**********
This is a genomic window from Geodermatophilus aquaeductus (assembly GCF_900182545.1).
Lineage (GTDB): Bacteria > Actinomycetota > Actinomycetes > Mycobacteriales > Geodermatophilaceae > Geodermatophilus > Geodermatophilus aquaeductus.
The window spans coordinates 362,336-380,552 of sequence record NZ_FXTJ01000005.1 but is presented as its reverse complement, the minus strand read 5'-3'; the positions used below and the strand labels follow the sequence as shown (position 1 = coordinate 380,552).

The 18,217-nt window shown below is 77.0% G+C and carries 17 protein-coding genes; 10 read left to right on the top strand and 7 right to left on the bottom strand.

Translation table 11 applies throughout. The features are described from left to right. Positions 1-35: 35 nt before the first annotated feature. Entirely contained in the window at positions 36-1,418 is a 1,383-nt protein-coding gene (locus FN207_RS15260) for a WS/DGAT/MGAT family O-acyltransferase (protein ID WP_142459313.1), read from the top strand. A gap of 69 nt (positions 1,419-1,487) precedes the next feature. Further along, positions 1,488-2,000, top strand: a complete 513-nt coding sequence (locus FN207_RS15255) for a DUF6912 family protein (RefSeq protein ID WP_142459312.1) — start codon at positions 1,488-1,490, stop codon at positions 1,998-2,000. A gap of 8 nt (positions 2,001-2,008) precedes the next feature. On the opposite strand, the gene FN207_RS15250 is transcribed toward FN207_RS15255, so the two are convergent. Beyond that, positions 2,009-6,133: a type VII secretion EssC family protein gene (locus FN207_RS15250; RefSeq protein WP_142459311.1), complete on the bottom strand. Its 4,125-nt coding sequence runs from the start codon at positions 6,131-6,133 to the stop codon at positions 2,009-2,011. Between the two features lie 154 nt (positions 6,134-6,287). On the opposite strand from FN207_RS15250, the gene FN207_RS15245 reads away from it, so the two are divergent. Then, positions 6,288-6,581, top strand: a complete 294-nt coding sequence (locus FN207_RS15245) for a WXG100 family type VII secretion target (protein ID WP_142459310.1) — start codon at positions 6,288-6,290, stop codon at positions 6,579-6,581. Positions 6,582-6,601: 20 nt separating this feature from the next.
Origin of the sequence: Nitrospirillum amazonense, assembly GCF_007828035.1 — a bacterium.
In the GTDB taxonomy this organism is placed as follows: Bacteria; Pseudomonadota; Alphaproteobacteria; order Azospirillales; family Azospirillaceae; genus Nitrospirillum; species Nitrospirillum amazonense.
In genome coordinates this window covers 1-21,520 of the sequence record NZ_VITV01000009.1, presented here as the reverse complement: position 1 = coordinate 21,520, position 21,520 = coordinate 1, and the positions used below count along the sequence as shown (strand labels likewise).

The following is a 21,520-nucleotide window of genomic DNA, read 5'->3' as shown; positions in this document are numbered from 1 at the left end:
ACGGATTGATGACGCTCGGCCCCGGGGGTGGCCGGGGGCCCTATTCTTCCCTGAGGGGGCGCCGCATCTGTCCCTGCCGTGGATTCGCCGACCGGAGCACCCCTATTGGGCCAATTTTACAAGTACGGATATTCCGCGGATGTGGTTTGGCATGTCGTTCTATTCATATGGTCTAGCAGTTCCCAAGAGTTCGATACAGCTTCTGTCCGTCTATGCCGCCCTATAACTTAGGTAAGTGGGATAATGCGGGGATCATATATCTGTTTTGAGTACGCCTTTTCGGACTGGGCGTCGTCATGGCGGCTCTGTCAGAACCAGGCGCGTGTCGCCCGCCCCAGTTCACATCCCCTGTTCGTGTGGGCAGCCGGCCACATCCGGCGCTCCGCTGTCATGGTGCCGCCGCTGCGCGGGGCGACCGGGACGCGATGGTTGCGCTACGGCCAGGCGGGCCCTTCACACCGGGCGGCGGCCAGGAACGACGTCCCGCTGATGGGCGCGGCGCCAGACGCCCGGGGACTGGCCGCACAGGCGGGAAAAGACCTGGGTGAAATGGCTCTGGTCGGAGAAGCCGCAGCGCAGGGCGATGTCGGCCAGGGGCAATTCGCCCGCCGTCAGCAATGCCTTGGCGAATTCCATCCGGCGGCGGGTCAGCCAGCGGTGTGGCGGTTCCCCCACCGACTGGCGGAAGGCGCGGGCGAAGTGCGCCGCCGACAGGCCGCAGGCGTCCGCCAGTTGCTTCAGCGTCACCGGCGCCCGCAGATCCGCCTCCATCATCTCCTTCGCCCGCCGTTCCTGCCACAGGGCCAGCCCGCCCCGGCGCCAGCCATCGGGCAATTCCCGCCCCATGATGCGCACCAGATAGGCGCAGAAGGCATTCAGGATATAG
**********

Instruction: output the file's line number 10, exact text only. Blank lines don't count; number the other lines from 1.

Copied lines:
ACGGATTGATGACGCTCGGCCCCGGGGGTGGCCGGGGGCCCTATTCTTCCCTGAGGGGGCGCCGCATCTGTCCCTGCCGTGGATTCGCCGACCGGAGCACCCCTATTGGGCCAATTTTACAAGTACGGATATTCCGCGGATGTGGTTTGGCATGTCGTTCTATTCATATGGTCTAGCAGTTCCCAAGAGTTCGATACAGCTTCTGTCCGTCTATGCCGCCCTATAACTTAGGTAAGTGGGATAATGCGGGGATCATATATCTGTTTTGAGTACGCCTTTTCGGACTGGGCGTCGTCATGGCGGCTCTGTCAGAACCAGGCGCGTGTCGCCCGCCCCAGTTCACATCCCCTGTTCGTGTGGGCAGCCGGCCACATCCGGCGCTCCGCTGTCATGGTGCCGCCGCTGCGCGGGGCGACCGGGACGCGATGGTTGCGCTACGGCCAGGCGGGCCCTTCACACCGGGCGGCGGCCAGGAACGACGTCCCGCTGATGGGCGCGGCGCCAGACGCCCGGGGACTGGCCGCACAGGCGGGAAAAGACCTGGGTGAAATGGCTCTGGTCGGAGAAGCCGCAGCGCAGGGCGATGTCGGCCAGGGGCAATTCGCCCGCCGTCAGCAATGCCTTGGCGAATTCCATCCGGCGGCGGGTCAGCCAGCGGTGTGGCGGTTCCCCCACCGACTGGCGGAAGGCGCGGGCGAAGTGCGCCGCCGACAGGCCGCAGGCGTCCGCCAGTTGCTTCAGCGTCACCGGCGCCCGCAGATCCGCCTCCATCATCTCCTTCGCCCGCCGTTCCTGCCACAGGGCCAGCCCGCCCCGGCGCCAGCCATCGGGCAATTCCCGCCCCATGATGCGCACCAGATAGGCGCAGAAGGCATTCAGGATATAG